(2) Did the trial court commit prejudicial error when instructing as to the negligence, if any, of plaintiffs' son?

[3] The court instructed that the negligence, if any, of the driver of the Little car "may not be imputed to Ray Seefeldt, Jr., and, therefore, you shall find that there is no contributory negligence on the part of Ray Seefeldt, Jr.," explaining that [155 Cal. App. 2d 857] under certain circumstances the negligence, if any, of a driver is imputed to a guest "but there are none of those circumstances here."

A few paragraphs later the court gave this instruction: "Even where the negligence of the driver of a vehicle is not to be imputed to a passenger, the passenger nonetheless is bound to exercise ordinary care for his own safety and he may not shut his eyes to an obvious danger, he may not blindly rely on the driver in approaching a place of danger." This was a correct instruction if the evidence warranted the giving of an instruction upon that subject. (See Howard v. Alta Chevrolet Co., 111 Cal. App. 2d 38, 43 [243 P.2d 804]; also, Parmenter v. McDougall, 172 Cal. 306, 309 [156 P. 460]; Thompson v. Los Angeles etc. Ry. Co., 165 Cal. 748, 753 [134 P. 709].)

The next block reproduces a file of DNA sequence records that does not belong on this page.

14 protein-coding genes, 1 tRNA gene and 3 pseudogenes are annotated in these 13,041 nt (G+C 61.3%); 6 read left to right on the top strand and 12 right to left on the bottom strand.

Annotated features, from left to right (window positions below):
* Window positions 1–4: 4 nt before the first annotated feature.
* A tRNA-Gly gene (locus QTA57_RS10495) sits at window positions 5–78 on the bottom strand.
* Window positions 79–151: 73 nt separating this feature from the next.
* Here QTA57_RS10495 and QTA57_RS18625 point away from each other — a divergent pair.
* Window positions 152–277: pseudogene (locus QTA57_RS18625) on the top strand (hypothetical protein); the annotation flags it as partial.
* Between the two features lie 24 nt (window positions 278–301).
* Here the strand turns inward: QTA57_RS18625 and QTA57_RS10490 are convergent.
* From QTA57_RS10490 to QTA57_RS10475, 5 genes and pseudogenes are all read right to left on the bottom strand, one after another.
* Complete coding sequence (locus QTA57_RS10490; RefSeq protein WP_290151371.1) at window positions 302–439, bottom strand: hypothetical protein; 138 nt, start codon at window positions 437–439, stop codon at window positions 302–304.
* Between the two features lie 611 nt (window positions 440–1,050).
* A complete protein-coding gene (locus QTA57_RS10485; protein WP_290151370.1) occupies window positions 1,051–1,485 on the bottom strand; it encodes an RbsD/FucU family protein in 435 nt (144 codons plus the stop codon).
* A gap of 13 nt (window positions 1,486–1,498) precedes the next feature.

Defendants say that the giving of such an instruction was proper in view of the testimony of Raymond's father that Raymond was familiar with the intersection where the accident occurred and evidence that the car in which he was riding did not stop or pause but picked up speed as it approached Highway 101 despite the "Stop" sign posted on Fulton Road near the intersection. The cases last cited tend to support the giving of such an instruction under such circumstances save for the fact that they were personal injury not death cases and the individuals concerned could testify as to their conduct. That does not appear to be a differentiating factor.

In Martindale v. Atchison, T. & S. F. Ry. Co., 89 Cal. App. 2d 400 [201 P.2d 48] (hearing by Supreme Court denied), a car collided with a train. Two of the three passengers of the car were killed and one was unable to remember anything about the accident. There were no eyewitnesses but from the physical evidence an inference of negligence on the part of the driver was justified. The court held that the contributory negligence of the passengers was properly submitted to the jury. Lugo v. Atchison, T. & S. F. Ry. Co., 128 Cal. App. 2d 402, 406 [275 P.2d 605], also approved the giving of instructions on contributory negligence of the passenger when both the driver and passenger were dead. In Miller v. Peters, 37 Cal. 2d 89 [230 P.2d 803], the passenger testified she did not see the bus before the collision and the court stated in dicta that "other factors in evidence relating to the speed of the son's automobile and the manner in which he was driving immediately prior to the accident would justify submitting [155 Cal. App. 2d 858] to the jury the matter of the mother's [passenger's] contributory negligence for determination as a question of fact under all the circumstances of the case." (P. 96.)